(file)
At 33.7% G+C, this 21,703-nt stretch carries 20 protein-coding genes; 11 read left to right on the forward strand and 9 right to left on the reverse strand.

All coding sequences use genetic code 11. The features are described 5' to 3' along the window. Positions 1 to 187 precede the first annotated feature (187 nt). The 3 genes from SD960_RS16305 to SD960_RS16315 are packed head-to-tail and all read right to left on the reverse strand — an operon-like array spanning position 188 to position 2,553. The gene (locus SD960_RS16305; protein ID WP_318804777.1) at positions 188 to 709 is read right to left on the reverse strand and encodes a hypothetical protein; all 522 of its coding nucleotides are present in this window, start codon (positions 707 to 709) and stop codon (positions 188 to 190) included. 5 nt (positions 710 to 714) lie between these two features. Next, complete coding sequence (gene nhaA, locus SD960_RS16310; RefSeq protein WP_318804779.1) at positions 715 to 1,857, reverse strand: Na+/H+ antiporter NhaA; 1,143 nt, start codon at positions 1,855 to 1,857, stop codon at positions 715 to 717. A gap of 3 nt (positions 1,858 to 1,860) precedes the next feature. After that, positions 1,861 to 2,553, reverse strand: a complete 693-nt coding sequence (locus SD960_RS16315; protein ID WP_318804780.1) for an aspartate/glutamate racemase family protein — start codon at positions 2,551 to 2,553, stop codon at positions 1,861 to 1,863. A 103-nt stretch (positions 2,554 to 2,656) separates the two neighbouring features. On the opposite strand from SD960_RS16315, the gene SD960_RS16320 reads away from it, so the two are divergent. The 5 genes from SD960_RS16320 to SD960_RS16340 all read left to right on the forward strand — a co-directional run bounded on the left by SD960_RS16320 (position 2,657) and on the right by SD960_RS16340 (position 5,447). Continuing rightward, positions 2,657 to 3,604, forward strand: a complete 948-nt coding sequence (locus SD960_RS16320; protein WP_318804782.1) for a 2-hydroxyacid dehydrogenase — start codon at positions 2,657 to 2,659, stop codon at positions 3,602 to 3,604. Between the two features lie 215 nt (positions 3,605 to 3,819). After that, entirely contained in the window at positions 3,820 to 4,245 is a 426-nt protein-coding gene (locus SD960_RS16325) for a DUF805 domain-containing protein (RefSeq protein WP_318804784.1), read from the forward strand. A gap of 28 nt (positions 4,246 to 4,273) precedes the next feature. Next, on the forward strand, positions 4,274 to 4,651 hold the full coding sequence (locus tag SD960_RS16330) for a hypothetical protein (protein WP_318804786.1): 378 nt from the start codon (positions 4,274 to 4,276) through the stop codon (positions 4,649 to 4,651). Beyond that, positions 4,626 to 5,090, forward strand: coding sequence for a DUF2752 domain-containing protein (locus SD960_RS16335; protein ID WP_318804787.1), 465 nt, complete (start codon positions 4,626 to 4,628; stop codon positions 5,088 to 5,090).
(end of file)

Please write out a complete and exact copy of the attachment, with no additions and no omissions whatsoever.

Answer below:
At 33.7% G+C, this 21,703-nt stretch carries 20 protein-coding genes; 11 read left to right on the forward strand and 9 right to left on the reverse strand.

All coding sequences use genetic code 11. The features are described 5' to 3' along the window. Positions 1 to 187 precede the first annotated feature (187 nt). The 3 genes from SD960_RS16305 to SD960_RS16315 are packed head-to-tail and all read right to left on the reverse strand — an operon-like array spanning position 188 to position 2,553. The gene (locus SD960_RS16305; protein ID WP_318804777.1) at positions 188 to 709 is read right to left on the reverse strand and encodes a hypothetical protein; all 522 of its coding nucleotides are present in this window, start codon (positions 707 to 709) and stop codon (positions 188 to 190) included. 5 nt (positions 710 to 714) lie between these two features. Next, complete coding sequence (gene nhaA, locus SD960_RS16310; RefSeq protein WP_318804779.1) at positions 715 to 1,857, reverse strand: Na+/H+ antiporter NhaA; 1,143 nt, start codon at positions 1,855 to 1,857, stop codon at positions 715 to 717. A gap of 3 nt (positions 1,858 to 1,860) precedes the next feature. After that, positions 1,861 to 2,553, reverse strand: a complete 693-nt coding sequence (locus SD960_RS16315; protein ID WP_318804780.1) for an aspartate/glutamate racemase family protein — start codon at positions 2,551 to 2,553, stop codon at positions 1,861 to 1,863. A 103-nt stretch (positions 2,554 to 2,656) separates the two neighbouring features. On the opposite strand from SD960_RS16315, the gene SD960_RS16320 reads away from it, so the two are divergent. The 5 genes from SD960_RS16320 to SD960_RS16340 all read left to right on the forward strand — a co-directional run bounded on the left by SD960_RS16320 (position 2,657) and on the right by SD960_RS16340 (position 5,447). Continuing rightward, positions 2,657 to 3,604, forward strand: a complete 948-nt coding sequence (locus SD960_RS16320; protein WP_318804782.1) for a 2-hydroxyacid dehydrogenase — start codon at positions 2,657 to 2,659, stop codon at positions 3,602 to 3,604. Between the two features lie 215 nt (positions 3,605 to 3,819). After that, entirely contained in the window at positions 3,820 to 4,245 is a 426-nt protein-coding gene (locus SD960_RS16325) for a DUF805 domain-containing protein (RefSeq protein WP_318804784.1), read from the forward strand. A gap of 28 nt (positions 4,246 to 4,273) precedes the next feature. Next, on the forward strand, positions 4,274 to 4,651 hold the full coding sequence (locus tag SD960_RS16330) for a hypothetical protein (protein WP_318804786.1): 378 nt from the start codon (positions 4,274 to 4,276) through the stop codon (positions 4,649 to 4,651). Beyond that, positions 4,626 to 5,090, forward strand: coding sequence for a DUF2752 domain-containing protein (locus SD960_RS16335; protein ID WP_318804787.1), 465 nt, complete (start codon positions 4,626 to 4,628; stop codon positions 5,088 to 5,090).